Welcome to the skating on thin ice Olympics. It would be tempting to label them the cheapskate Games except for a lavish if over-long opening ceremony with its of cast of thousands and cost of millions. True, Pavarotti, Georgio Armani and Sophia Loren, who normally do not come inexpensively, did come for nothing. But elsewhere there is much evidence of scrimping and saving.
Not least in the £120 a night media villages which make the comparative comforts of Belmarsh seem quite appealing. But that is our problem. Turin's is to make sure there is no meltdown in the snow or on the ice.
But if Chancellor Gordon Brown wants to know how to run a cheapo Olympics perhaps he should spend a few days here assessing how the Italians have managed to put on an economy-class global event despite the reluctance of their government to spend a euro more than necessary on facilities. It has been a fine line between prudence and parsimony, but they have made it. Just. Athens on ice, they have been calling it. Yet if Athens was a last-minute job, then Turin has been last-second one.
Whereas their summer counterparts save the best till last, reaching their climax with a grand finale, the Winter Games prefer to push off with the main attraction. The men's downhill, the piste de résistance, you might say, takes place today, bringing together the against-the-clock racers who are the royalty of the winter sports circuit in frosty-breathed combat.
No shortage of glamour, with the American pair of bolshie Bode Miller and dashing Daron Rahlves poised to end the Austrian domination of the slopes that has been led by defending champion Fritz Strobl and Herman "The Herminator" Maier, who wrote one of the epic pages of Olympic history in Nagano eight years ago when he spectacularly crashed in the downhill but picked himself up, dusted off the snowflakes and won the Super-G. Then a near crip-pling motorcycle accident put him out of Salt Lake but he is back for what could be his last hurrah.
But the focus will be on the irascible Miller, the 24-year-old son of mountain hippies who is as much the mouth as the face of skiing in the US because of his outspokeness about the slushier side of the slopes.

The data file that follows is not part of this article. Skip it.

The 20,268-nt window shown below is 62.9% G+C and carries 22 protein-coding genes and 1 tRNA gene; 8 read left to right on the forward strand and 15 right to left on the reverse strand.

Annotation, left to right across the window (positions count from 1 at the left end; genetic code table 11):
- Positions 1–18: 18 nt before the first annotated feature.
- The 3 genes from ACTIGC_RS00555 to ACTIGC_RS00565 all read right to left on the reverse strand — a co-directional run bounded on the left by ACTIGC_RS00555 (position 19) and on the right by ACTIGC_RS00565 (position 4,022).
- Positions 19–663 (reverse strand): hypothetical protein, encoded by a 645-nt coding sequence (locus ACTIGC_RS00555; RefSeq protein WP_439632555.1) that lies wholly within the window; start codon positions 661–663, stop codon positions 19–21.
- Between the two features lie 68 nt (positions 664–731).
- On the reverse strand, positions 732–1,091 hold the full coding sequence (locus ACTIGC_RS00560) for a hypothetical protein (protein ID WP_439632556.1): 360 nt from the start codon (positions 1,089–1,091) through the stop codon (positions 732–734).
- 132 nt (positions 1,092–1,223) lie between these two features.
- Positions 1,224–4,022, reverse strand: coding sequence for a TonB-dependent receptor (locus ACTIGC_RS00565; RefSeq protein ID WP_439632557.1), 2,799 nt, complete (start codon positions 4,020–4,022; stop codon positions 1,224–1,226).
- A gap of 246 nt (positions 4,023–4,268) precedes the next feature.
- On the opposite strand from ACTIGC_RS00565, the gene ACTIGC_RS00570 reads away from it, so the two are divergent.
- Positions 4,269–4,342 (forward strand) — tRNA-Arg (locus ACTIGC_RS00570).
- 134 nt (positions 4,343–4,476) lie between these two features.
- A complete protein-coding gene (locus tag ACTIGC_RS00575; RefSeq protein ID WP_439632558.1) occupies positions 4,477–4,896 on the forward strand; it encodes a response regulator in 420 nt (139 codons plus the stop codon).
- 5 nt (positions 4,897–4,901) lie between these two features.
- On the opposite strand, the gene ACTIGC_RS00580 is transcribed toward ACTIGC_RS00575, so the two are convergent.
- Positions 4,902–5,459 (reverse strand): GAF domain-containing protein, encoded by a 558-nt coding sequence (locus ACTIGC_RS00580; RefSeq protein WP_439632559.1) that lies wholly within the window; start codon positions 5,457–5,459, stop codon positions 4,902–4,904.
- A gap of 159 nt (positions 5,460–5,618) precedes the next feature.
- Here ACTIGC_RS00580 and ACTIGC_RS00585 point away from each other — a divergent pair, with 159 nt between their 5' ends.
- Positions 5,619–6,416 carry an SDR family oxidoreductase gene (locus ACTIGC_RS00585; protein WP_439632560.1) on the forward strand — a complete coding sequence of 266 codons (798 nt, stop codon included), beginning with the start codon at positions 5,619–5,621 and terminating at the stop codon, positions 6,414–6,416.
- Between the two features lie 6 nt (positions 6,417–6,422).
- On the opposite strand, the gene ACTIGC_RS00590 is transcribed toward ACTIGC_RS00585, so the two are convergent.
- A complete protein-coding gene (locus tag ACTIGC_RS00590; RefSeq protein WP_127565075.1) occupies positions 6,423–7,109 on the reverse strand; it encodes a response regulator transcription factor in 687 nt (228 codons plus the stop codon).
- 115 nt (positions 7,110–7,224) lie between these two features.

The British challenge is led by Finlay Mickel, one of the tartan army who make up almost half of the entire 40-strong British contingent here. Indeed, it is just as well Scotland is not as reluctant to loan their nationals for these Winter Games as they are for the 2012 GB football team. After fellow Scot Alain Baxter, the slalomer whose half-brother Noel is also competing, was stripped of his bronze for a drugs offence four years ago, the 28-year-old Mickel has an outside chance of becoming the first Briton to win an Olympic skiing medal and keep it.
Mickel missed out on Salt Lake, breaking his tibia the week before,but subsequently he has swooshed into the world's top 20 and had an ideal confidence boost by clinching a place in the season-ending showcase World Cup finals. According to Britain's performance director, Mark Tilston: "He now looks the complete skier."
Mickel, from Edinburgh, is no Maier or Miller in terms of personality. Indeed,he is somewhat dour, though not altogether downbeat, usually preferring to let his skis do the talking. No over-stretched boasting from him. "Physically, I'm in very good condition,feeling fit and strong and ready for the challenge," he said yesterday in a brief break from training on the slopes of Sestriere. "Mentally, it's been a long January but I'm getting motivated because it's the Olympics and I missed out last time. I'm excited about the whole event. Martin Bell's eighth place in Calgary was our best-ever Olympic downhill result and a lot of people have been mentioning that. But I'm looking beyond that."
After his 10th place in the World Cup this year is a podium place realistic? "I would say it would take the day of all days, my best-ever performance, but I'm not ruling out the possibility in my mind. Everything just has to be quick on the day and we'll see what happens. I think it's quite a diverse track. There are some gliding sections, and generally the gliding areas are where I've been good in the past.
"I'm going to be treating the race in exactly the same way as I've treated all the other races this season. That's a step-by-step approach, building each day and then skiing confidently come race day. That's what's worked in the past. But if I have to take risks, I'll take them. I'll see what my emotions are on the day."
Emotion is a commodity oddly absent away from the mountains. "Passion lives here" is the slogan of the 20th Winter Games but it is barely evident in a snowless, spring-like Turin, where the banter in the bars off the crowded piazzas is of Juve rather the joys of schussing.
But at altitude the attitude is different. It is there that the passion will take off with the first plunge towards the finishing line three kilometres, 299 metres below. The daredevils of the downhill are far too coldly professional for skis to be crossed. But the surest bet down in the industrial city where Olympic wagers are officially welcomed for the first time is that for the next fortnight fingers will be.Reuse content